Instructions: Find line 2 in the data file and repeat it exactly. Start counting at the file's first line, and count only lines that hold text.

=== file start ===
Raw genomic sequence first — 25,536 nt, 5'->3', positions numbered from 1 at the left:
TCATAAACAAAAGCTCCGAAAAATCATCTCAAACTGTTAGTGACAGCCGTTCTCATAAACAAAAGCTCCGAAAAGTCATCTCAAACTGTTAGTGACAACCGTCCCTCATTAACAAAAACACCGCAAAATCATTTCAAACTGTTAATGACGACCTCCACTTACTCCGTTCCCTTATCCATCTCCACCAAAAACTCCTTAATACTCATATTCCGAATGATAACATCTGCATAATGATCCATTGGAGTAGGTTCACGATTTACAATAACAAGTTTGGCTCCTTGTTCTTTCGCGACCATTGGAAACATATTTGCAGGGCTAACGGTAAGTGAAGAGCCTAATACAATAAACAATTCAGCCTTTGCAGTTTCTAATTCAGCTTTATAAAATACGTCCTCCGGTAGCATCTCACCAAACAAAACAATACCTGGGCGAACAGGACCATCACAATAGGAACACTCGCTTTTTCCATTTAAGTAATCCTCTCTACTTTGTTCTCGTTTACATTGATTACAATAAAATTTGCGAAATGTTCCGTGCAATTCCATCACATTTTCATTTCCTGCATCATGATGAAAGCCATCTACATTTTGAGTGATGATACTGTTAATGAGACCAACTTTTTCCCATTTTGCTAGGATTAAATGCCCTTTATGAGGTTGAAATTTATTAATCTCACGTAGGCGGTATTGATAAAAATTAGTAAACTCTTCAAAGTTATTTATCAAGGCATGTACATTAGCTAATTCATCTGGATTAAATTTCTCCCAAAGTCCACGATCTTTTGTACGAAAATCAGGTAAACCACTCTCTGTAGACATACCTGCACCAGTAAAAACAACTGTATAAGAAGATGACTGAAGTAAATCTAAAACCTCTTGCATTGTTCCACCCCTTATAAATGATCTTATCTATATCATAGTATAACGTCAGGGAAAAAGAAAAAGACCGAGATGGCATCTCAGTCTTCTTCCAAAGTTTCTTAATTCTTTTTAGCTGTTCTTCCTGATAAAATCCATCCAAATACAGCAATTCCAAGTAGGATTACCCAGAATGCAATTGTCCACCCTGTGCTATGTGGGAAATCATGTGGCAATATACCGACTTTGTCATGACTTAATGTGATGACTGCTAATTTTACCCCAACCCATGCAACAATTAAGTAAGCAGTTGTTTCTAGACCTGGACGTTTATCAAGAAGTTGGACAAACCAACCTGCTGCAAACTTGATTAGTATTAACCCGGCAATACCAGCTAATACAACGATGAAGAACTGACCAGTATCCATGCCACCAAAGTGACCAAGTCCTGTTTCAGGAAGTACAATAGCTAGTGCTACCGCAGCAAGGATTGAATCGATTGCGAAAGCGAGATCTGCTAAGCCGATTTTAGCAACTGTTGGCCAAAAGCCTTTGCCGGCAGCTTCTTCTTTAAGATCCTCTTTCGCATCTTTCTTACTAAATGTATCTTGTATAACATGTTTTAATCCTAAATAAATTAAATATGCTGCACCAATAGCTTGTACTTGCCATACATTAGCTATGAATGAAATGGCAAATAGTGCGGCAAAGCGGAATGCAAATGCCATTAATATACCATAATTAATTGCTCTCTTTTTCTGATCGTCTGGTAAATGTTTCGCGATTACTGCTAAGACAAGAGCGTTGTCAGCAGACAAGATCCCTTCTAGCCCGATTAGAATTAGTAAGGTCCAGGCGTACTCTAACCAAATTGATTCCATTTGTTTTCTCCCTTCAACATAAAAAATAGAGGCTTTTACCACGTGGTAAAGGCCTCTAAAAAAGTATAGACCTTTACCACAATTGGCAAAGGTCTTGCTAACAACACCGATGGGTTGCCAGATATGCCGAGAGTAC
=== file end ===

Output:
TCATAAACAAAAGCTCCGAAAAATCATCTCAAACTGTTAGTGACAGCCGTTCTCATAAACAAAAGCTCCGAAAAGTCATCTCAAACTGTTAGTGACAACCGTCCCTCATTAACAAAAACACCGCAAAATCATTTCAAACTGTTAATGACGACCTCCACTTACTCCGTTCCCTTATCCATCTCCACCAAAAACTCCTTAATACTCATATTCCGAATGATAACATCTGCATAATGATCCATTGGAGTAGGTTCACGATTTACAATAACAAGTTTGGCTCCTTGTTCTTTCGCGACCATTGGAAACATATTTGCAGGGCTAACGGTAAGTGAAGAGCCTAATACAATAAACAATTCAGCCTTTGCAGTTTCTAATTCAGCTTTATAAAATACGTCCTCCGGTAGCATCTCACCAAACAAAACAATACCTGGGCGAACAGGACCATCACAATAGGAACACTCGCTTTTTCCATTTAAGTAATCCTCTCTACTTTGTTCTCGTTTACATTGATTACAATAAAATTTGCGAAATGTTCCGTGCAATTCCATCACATTTTCATTTCCTGCATCATGATGAAAGCCATCTACATTTTGAGTGATGATACTGTTAATGAGACCAACTTTTTCCCATTTTGCTAGGATTAAATGCCCTTTATGAGGTTGAAATTTATTAATCTCACGTAGGCGGTATTGATAAAAATTAGTAAACTCTTCAAAGTTATTTATCAAGGCATGTACATTAGCTAATTCATCTGGATTAAATTTCTCCCAAAGTCCACGATCTTTTGTACGAAAATCAGGTAAACCACTCTCTGTAGACATACCTGCACCAGTAAAAACAACTGTATAAGAAGATGACTGAAGTAAATCTAAAACCTCTTGCATTGTTCCACCCCTTATAAATGATCTTATCTATATCATAGTATAACGTCAGGGAAAAAGAAAAAGACCGAGATGGCATCTCAGTCTTCTTCCAAAGTTTCTTAATTCTTTTTAGCTGTTCTTCCTGATAAAATCCATCCAAATACAGCAATTCCAAGTAGGATTACCCAGAATGCAATTGTCCACCCTGTGCTATGTGGGAAATCATGTGGCAATATACCGACTTTGTCATGACTTAATGTGATGACTGCTAATTTTACCCCAACCCATGCAACAATTAAGTAAGCAGTTGTTTCTAGACCTGGACGTTTATCAAGAAGTTGGACAAACCAACCTGCTGCAAACTTGATTAGTATTAACCCGGCAATACCAGCTAATACAACGATGAAGAACTGACCAGTATCCATGCCACCAAAGTGACCAAGTCCTGTTTCAGGAAGTACAATAGCTAGTGCTACCGCAGCAAGGATTGAATCGATTGCGAAAGCGAGATCTGCTAAGCCGATTTTAGCAACTGTTGGCCAAAAGCCTTTGCCGGCAGCTTCTTCTTTAAGATCCTCTTTCGCATCTTTCTTACTAAATGTATCTTGTATAACATGTTTTAATCCTAAATAAATTAAATATGCTGCACCAATAGCTTGTACTTGCCATACATTAGCTATGAATGAAATGGCAAATAGTGCGGCAAAGCGGAATGCAAATGCCATTAATATACCATAATTAATTGCTCTCTTTTTCTGATCGTCTGGTAAATGTTTCGCGATTACTGCTAAGACAAGAGCGTTGTCAGCAGACAAGATCCCTTCTAGCCCGATTAGAATTAGTAAGGTCCAGGCGTACTCTAACCAAATTGATTCCATTTGTTTTCTCCCTTCAACATAAAAAATAGAGGCTTTTACCACGTGGTAAAGGCCTCTAAAAAAGTATAGACCTTTACCACAATTGGCAAAGGTCTTGCTAACAACACCGATGGGTTGCCAGATATGCCGAGAGTAC